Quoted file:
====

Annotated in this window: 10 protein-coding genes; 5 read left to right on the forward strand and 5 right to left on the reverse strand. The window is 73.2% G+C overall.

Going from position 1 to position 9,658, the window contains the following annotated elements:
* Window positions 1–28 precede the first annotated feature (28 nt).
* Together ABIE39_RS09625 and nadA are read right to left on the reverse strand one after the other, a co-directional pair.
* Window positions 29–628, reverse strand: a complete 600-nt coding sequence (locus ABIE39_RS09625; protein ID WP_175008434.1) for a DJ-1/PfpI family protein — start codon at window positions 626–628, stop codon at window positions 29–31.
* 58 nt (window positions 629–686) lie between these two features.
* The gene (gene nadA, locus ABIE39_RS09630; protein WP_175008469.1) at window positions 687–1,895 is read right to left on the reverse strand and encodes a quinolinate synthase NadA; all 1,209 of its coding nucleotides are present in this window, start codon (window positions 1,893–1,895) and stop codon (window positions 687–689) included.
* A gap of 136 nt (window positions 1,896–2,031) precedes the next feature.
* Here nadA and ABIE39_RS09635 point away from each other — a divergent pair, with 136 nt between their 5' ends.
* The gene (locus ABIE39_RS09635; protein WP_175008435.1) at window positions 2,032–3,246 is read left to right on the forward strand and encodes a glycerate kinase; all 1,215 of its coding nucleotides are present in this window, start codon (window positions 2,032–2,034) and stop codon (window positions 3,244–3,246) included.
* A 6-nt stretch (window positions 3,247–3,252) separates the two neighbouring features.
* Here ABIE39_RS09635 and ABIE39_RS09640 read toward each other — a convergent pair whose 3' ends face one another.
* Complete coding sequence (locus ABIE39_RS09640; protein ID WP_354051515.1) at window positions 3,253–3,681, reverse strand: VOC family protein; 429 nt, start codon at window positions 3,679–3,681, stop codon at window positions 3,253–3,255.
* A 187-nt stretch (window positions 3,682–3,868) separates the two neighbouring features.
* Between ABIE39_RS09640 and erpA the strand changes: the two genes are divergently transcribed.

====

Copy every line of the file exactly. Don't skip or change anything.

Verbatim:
Annotated in this window: 10 protein-coding genes; 5 read left to right on the forward strand and 5 right to left on the reverse strand. The window is 73.2% G+C overall.

Going from position 1 to position 9,658, the window contains the following annotated elements:
* Window positions 1–28 precede the first annotated feature (28 nt).
* Together ABIE39_RS09625 and nadA are read right to left on the reverse strand one after the other, a co-directional pair.
* Window positions 29–628, reverse strand: a complete 600-nt coding sequence (locus ABIE39_RS09625; protein ID WP_175008434.1) for a DJ-1/PfpI family protein — start codon at window positions 626–628, stop codon at window positions 29–31.
* 58 nt (window positions 629–686) lie between these two features.
* The gene (gene nadA, locus ABIE39_RS09630; protein WP_175008469.1) at window positions 687–1,895 is read right to left on the reverse strand and encodes a quinolinate synthase NadA; all 1,209 of its coding nucleotides are present in this window, start codon (window positions 1,893–1,895) and stop codon (window positions 687–689) included.
* A gap of 136 nt (window positions 1,896–2,031) precedes the next feature.
* Here nadA and ABIE39_RS09635 point away from each other — a divergent pair, with 136 nt between their 5' ends.
* The gene (locus ABIE39_RS09635; protein WP_175008435.1) at window positions 2,032–3,246 is read left to right on the forward strand and encodes a glycerate kinase; all 1,215 of its coding nucleotides are present in this window, start codon (window positions 2,032–2,034) and stop codon (window positions 3,244–3,246) included.
* A 6-nt stretch (window positions 3,247–3,252) separates the two neighbouring features.
* Here ABIE39_RS09635 and ABIE39_RS09640 read toward each other — a convergent pair whose 3' ends face one another.
* Complete coding sequence (locus ABIE39_RS09640; protein ID WP_354051515.1) at window positions 3,253–3,681, reverse strand: VOC family protein; 429 nt, start codon at window positions 3,679–3,681, stop codon at window positions 3,253–3,255.
* A 187-nt stretch (window positions 3,682–3,868) separates the two neighbouring features.
* Between ABIE39_RS09640 and erpA the strand changes: the two genes are divergently transcribed.